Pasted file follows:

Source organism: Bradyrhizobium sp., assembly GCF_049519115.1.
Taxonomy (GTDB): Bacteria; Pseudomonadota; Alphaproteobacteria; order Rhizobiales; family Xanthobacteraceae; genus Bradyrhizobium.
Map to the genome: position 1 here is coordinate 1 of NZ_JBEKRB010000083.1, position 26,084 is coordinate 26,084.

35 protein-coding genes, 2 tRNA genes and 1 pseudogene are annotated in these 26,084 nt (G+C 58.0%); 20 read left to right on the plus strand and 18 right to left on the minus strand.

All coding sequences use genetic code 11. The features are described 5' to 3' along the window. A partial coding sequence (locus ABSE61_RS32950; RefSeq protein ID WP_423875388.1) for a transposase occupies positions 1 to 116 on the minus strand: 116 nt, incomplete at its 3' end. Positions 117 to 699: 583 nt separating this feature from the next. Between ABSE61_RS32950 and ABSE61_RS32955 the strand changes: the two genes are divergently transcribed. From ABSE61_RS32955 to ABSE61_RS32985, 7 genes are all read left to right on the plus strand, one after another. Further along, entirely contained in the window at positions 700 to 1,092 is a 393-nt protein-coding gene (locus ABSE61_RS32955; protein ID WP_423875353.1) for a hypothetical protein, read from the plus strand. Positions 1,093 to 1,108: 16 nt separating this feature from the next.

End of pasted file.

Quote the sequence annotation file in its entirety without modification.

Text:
Source organism: Bradyrhizobium sp., assembly GCF_049519115.1.
Taxonomy (GTDB): Bacteria; Pseudomonadota; Alphaproteobacteria; order Rhizobiales; family Xanthobacteraceae; genus Bradyrhizobium.
Map to the genome: position 1 here is coordinate 1 of NZ_JBEKRB010000083.1, position 26,084 is coordinate 26,084.

35 protein-coding genes, 2 tRNA genes and 1 pseudogene are annotated in these 26,084 nt (G+C 58.0%); 20 read left to right on the plus strand and 18 right to left on the minus strand.

All coding sequences use genetic code 11. The features are described 5' to 3' along the window. A partial coding sequence (locus ABSE61_RS32950; RefSeq protein ID WP_423875388.1) for a transposase occupies positions 1 to 116 on the minus strand: 116 nt, incomplete at its 3' end. Positions 117 to 699: 583 nt separating this feature from the next. Between ABSE61_RS32950 and ABSE61_RS32955 the strand changes: the two genes are divergently transcribed. From ABSE61_RS32955 to ABSE61_RS32985, 7 genes are all read left to right on the plus strand, one after another. Further along, entirely contained in the window at positions 700 to 1,092 is a 393-nt protein-coding gene (locus ABSE61_RS32955; protein ID WP_423875353.1) for a hypothetical protein, read from the plus strand. Positions 1,093 to 1,108: 16 nt separating this feature from the next.